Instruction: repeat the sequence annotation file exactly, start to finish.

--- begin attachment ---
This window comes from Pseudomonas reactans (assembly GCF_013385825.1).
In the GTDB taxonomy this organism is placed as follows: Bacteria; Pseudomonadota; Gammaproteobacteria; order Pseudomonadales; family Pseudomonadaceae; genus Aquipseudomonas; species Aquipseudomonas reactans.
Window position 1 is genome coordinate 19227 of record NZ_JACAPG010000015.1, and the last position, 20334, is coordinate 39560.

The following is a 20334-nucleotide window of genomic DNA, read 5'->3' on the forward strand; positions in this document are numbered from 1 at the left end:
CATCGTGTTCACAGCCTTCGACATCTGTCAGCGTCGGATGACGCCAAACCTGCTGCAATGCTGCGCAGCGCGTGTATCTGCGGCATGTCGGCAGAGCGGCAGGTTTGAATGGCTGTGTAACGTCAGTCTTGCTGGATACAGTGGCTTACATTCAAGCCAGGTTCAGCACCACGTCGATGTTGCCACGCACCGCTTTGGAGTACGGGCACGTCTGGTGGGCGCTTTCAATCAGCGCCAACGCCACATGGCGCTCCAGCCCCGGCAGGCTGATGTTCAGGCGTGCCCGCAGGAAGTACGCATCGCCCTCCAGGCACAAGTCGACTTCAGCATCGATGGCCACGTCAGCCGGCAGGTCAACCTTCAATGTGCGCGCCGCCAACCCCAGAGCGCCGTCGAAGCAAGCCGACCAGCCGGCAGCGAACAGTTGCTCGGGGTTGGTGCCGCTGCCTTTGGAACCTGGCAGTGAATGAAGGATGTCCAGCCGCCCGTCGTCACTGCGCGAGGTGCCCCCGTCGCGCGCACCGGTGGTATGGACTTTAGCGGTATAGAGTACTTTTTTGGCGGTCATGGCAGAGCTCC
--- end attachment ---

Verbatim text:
This window comes from Pseudomonas reactans (assembly GCF_013385825.1).
In the GTDB taxonomy this organism is placed as follows: Bacteria; Pseudomonadota; Gammaproteobacteria; order Pseudomonadales; family Pseudomonadaceae; genus Aquipseudomonas; species Aquipseudomonas reactans.
Window position 1 is genome coordinate 19227 of record NZ_JACAPG010000015.1, and the last position, 20334, is coordinate 39560.

The following is a 20334-nucleotide window of genomic DNA, read 5'->3' on the forward strand; positions in this document are numbered from 1 at the left end:
CATCGTGTTCACAGCCTTCGACATCTGTCAGCGTCGGATGACGCCAAACCTGCTGCAATGCTGCGCAGCGCGTGTATCTGCGGCATGTCGGCAGAGCGGCAGGTTTGAATGGCTGTGTAACGTCAGTCTTGCTGGATACAGTGGCTTACATTCAAGCCAGGTTCAGCACCACGTCGATGTTGCCACGCACCGCTTTGGAGTACGGGCACGTCTGGTGGGCGCTTTCAATCAGCGCCAACGCCACATGGCGCTCCAGCCCCGGCAGGCTGATGTTCAGGCGTGCCCGCAGGAAGTACGCATCGCCCTCCAGGCACAAGTCGACTTCAGCATCGATGGCCACGTCAGCCGGCAGGTCAACCTTCAATGTGCGCGCCGCCAACCCCAGAGCGCCGTCGAAGCAAGCCGACCAGCCGGCAGCGAACAGTTGCTCGGGGTTGGTGCCGCTGCCTTTGGAACCTGGCAGTGAATGAAGGATGTCCAGCCGCCCGTCGTCACTGCGCGAGGTGCCCCCGTCGCGCGCACCGGTGGTATGGACTTTAGCGGTATAGAGTACTTTTTTGGCGGTCATGGCAGAGCTCC